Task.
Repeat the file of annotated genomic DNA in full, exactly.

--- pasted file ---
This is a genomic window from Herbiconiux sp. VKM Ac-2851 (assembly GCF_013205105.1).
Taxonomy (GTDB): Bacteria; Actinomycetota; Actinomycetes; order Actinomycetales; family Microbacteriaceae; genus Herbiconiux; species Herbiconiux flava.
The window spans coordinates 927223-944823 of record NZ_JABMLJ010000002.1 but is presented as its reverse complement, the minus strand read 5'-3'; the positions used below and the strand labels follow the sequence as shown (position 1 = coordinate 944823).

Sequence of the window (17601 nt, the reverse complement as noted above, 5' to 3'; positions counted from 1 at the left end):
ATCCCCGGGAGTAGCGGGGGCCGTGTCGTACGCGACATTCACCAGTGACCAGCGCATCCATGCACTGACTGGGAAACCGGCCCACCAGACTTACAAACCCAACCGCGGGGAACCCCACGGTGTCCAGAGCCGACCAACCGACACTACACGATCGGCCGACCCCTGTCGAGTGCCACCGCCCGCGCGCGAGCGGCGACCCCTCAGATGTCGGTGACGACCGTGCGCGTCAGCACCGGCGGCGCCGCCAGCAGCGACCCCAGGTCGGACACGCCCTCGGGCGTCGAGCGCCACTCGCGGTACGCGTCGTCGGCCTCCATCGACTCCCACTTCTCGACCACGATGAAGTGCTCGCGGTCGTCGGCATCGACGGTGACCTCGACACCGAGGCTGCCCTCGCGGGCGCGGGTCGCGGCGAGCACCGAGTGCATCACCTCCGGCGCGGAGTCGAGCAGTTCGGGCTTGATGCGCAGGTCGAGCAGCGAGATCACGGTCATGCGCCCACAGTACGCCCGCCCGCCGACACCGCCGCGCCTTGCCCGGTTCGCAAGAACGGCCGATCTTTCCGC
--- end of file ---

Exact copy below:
This is a genomic window from Herbiconiux sp. VKM Ac-2851 (assembly GCF_013205105.1).
Taxonomy (GTDB): Bacteria; Actinomycetota; Actinomycetes; order Actinomycetales; family Microbacteriaceae; genus Herbiconiux; species Herbiconiux flava.
The window spans coordinates 927223-944823 of record NZ_JABMLJ010000002.1 but is presented as its reverse complement, the minus strand read 5'-3'; the positions used below and the strand labels follow the sequence as shown (position 1 = coordinate 944823).

Sequence of the window (17601 nt, the reverse complement as noted above, 5' to 3'; positions counted from 1 at the left end):
ATCCCCGGGAGTAGCGGGGGCCGTGTCGTACGCGACATTCACCAGTGACCAGCGCATCCATGCACTGACTGGGAAACCGGCCCACCAGACTTACAAACCCAACCGCGGGGAACCCCACGGTGTCCAGAGCCGACCAACCGACACTACACGATCGGCCGACCCCTGTCGAGTGCCACCGCCCGCGCGCGAGCGGCGACCCCTCAGATGTCGGTGACGACCGTGCGCGTCAGCACCGGCGGCGCCGCCAGCAGCGACCCCAGGTCGGACACGCCCTCGGGCGTCGAGCGCCACTCGCGGTACGCGTCGTCGGCCTCCATCGACTCCCACTTCTCGACCACGATGAAGTGCTCGCGGTCGTCGGCATCGACGGTGACCTCGACACCGAGGCTGCCCTCGCGGGCGCGGGTCGCGGCGAGCACCGAGTGCATCACCTCCGGCGCGGAGTCGAGCAGTTCGGGCTTGATGCGCAGGTCGAGCAGCGAGATCACGGTCATGCGCCCACAGTACGCCCGCCCGCCGACACCGCCGCGCCTTGCCCGGTTCGCAAGAACGGCCGATCTTTCCGC